• Spectrum Staff

Humans of Spectrum: Belle Machado


Why did you decide to participate in the production of Spectrum? Also what is your current role?


I am the Managing/Fiction editor of Spectrum, and I hoped to be in this role because I am trying to explore the idea of becoming a literary editor as a career after graduation. As for why I’m the fiction editor, well, that’s because I love fiction.


What do you look for in the submissions that you receive for the magazine?


When I browse submissions to Spectrum, I mostly look for good writing and that “weird” element that Spectrum is really looking for. However, for me personally, I like to be emotionally moved by a piece, and I like to feel that there is purpose behind the work. If I read a piece that I felt was written “just for the hell of it,” I find that it’s less likely to resonate with me. That doesn’t necessarily mean, however, that I only pick profound and purposeful pieces: I love the nonsensical, and sometimes a piece’s purpose can be something as small as an illustration into one couple’s life. It doesn’t need to have a lesson to the story. I just want to know that when a writer sat down to create something, they had something in mind that they were making and didn’t just throw whatever whim they had onto a page and left it that way with no editing.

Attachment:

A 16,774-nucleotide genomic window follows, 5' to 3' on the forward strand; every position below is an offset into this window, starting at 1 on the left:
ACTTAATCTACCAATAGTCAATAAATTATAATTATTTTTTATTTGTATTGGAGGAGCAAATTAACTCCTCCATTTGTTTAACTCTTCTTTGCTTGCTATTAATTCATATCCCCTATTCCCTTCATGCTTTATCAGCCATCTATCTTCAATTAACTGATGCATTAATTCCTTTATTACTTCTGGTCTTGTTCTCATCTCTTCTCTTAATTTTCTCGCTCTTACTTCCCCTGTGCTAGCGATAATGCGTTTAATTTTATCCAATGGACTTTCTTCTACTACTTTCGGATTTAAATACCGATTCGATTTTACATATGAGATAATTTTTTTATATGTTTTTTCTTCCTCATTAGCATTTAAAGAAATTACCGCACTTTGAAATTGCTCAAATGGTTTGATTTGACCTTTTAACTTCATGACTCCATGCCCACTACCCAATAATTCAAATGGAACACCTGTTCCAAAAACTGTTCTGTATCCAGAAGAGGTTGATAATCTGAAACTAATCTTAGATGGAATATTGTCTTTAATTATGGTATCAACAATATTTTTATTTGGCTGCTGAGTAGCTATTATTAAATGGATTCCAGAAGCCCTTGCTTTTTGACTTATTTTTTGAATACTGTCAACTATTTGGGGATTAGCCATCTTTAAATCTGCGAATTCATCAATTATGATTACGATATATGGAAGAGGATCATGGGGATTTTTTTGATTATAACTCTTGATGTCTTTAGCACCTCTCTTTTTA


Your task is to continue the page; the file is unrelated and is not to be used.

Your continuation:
What genre (fiction, poetry, nonfiction, art) of Spectrum interests you most, and what about it speaks to you?


I have an affinity for fiction. I like how creative one can get through that medium and how unexpected and fun the stories can turn out to be. However, I’ve come to realize that I also enjoy non-fiction. I feel that, at least when it comes to reading, there isn’t much out there that is quite as magical or enchanting as a well-written non-fiction piece.


Can you share a story about your own writing?


As a writer, I’m still trying to discover my own niche and where I like to be. All I know is I love developing novels. In high school, I absolutely abhorred my Health and Family living class since we had the talk of the birds and the bees and the “don’t do drugs” lecture all in middle school, so I decided it was better worth my time to start my novel during that class. Every day in and out of class, I’d open a journal and write my book by hand, and that was the first novel draft I’ve ever had. “Don’t let learning get in the way of your education” as Mark Twain says. I like to live by that creed to this day as well: I continue to seek out whatever knowledge I can about the craft of writing and editing to not only improve my own works, but to hopefully someday help others who wish to publish their works as well!”